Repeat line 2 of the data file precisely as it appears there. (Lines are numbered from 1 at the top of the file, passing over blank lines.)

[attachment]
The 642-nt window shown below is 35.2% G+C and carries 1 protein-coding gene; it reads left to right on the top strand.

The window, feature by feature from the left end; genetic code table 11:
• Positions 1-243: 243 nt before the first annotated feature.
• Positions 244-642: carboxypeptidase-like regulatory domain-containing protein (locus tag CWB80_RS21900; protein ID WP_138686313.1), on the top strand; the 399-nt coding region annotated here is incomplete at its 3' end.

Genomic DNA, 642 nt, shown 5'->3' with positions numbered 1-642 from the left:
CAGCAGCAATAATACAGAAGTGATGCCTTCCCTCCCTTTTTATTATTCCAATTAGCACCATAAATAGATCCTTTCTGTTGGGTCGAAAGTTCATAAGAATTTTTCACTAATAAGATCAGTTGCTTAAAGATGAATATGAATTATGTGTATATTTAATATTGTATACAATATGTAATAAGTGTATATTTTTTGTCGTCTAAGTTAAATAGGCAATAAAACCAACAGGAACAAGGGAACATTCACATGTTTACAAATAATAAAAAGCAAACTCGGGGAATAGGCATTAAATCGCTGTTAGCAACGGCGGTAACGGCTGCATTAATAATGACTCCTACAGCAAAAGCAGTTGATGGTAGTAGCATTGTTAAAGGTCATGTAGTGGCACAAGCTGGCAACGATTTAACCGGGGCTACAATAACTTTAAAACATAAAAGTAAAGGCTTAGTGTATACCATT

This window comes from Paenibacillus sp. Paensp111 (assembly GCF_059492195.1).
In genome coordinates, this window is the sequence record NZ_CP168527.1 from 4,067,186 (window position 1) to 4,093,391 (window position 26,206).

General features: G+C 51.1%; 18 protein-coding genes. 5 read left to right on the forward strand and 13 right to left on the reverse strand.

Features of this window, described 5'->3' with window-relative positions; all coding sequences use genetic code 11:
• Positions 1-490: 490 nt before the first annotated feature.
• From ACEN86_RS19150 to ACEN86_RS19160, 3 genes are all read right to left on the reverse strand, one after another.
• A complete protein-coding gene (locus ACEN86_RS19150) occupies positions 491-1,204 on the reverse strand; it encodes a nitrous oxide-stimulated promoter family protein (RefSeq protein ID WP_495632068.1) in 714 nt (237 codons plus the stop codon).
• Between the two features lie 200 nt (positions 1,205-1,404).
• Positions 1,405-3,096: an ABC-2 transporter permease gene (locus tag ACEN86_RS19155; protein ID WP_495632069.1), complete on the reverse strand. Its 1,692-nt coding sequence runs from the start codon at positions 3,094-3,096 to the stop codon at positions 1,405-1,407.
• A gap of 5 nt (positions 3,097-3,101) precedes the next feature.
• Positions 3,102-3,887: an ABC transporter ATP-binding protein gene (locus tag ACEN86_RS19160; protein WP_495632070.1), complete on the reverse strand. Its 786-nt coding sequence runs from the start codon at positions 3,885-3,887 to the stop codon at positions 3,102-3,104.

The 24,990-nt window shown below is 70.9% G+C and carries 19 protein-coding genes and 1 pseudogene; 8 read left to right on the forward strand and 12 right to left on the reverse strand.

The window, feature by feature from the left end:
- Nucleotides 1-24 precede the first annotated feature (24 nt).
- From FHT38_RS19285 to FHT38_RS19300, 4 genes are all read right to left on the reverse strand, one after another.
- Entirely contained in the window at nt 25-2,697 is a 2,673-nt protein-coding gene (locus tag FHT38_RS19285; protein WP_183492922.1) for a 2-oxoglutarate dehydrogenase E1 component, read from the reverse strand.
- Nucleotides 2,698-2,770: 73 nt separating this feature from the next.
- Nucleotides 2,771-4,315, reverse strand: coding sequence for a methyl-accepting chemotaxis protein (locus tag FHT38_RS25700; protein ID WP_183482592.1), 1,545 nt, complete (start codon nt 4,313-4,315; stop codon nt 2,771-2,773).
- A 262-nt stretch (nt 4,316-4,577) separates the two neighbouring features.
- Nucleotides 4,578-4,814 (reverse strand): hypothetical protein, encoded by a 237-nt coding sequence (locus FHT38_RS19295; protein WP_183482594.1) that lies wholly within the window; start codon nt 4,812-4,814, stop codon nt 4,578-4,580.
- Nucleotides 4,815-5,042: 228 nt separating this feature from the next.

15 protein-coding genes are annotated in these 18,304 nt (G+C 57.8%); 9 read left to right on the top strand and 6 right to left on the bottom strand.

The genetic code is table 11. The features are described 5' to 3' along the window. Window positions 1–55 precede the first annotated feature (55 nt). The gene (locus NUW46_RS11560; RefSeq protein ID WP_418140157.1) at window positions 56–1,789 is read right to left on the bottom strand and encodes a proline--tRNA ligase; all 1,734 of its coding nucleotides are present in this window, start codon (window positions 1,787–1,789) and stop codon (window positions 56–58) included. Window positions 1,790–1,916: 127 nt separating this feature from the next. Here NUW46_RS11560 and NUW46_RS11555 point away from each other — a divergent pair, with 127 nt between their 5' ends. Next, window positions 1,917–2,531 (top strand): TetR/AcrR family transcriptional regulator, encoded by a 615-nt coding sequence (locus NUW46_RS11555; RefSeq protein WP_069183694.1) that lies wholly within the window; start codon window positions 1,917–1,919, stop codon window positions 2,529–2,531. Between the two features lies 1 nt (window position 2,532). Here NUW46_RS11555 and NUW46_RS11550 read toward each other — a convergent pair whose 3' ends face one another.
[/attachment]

The window, feature by feature from the left end; genetic code table 11: